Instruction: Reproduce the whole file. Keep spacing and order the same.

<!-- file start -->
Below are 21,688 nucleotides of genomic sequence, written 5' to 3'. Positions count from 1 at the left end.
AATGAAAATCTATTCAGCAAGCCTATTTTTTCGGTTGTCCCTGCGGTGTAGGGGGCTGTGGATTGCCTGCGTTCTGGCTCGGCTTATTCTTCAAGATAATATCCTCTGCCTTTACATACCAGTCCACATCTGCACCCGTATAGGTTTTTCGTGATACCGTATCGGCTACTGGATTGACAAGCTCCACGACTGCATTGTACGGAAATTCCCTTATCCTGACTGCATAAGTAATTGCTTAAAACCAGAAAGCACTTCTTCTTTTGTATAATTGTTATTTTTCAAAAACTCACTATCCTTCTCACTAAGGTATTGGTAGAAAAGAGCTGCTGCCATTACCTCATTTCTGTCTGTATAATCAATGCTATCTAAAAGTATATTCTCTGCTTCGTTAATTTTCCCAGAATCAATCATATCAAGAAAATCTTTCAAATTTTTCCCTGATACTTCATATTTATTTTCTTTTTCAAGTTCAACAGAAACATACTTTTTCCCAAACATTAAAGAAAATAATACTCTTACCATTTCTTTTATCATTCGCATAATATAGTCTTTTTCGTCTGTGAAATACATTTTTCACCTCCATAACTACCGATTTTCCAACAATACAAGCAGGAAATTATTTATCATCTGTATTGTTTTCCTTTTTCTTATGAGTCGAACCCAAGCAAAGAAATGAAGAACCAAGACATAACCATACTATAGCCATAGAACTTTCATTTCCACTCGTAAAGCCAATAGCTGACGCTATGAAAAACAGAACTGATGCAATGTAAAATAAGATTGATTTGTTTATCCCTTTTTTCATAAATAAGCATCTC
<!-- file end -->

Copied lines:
Below are 21,688 nucleotides of genomic sequence, written 5' to 3'. Positions count from 1 at the left end.
AATGAAAATCTATTCAGCAAGCCTATTTTTTCGGTTGTCCCTGCGGTGTAGGGGGCTGTGGATTGCCTGCGTTCTGGCTCGGCTTATTCTTCAAGATAATATCCTCTGCCTTTACATACCAGTCCACATCTGCACCCGTATAGGTTTTTCGTGATACCGTATCGGCTACTGGATTGACAAGCTCCACGACTGCATTGTACGGAAATTCCCTTATCCTGACTGCATAAGTAATTGCTTAAAACCAGAAAGCACTTCTTCTTTTGTATAATTGTTATTTTTCAAAAACTCACTATCCTTCTCACTAAGGTATTGGTAGAAAAGAGCTGCTGCCATTACCTCATTTCTGTCTGTATAATCAATGCTATCTAAAAGTATATTCTCTGCTTCGTTAATTTTCCCAGAATCAATCATATCAAGAAAATCTTTCAAATTTTTCCCTGATACTTCATATTTATTTTCTTTTTCAAGTTCAACAGAAACATACTTTTTCCCAAACATTAAAGAAAATAATACTCTTACCATTTCTTTTATCATTCGCATAATATAGTCTTTTTCGTCTGTGAAATACATTTTTCACCTCCATAACTACCGATTTTCCAACAATACAAGCAGGAAATTATTTATCATCTGTATTGTTTTCCTTTTTCTTATGAGTCGAACCCAAGCAAAGAAATGAAGAACCAAGACATAACCATACTATAGCCATAGAACTTTCATTTCCACTCGTAAAGCCAATAGCTGACGCTATGAAAAACAGAACTGATGCAATGTAAAATAAGATTGATTTGTTTATCCCTTTTTTCATAAATAAGCATCTC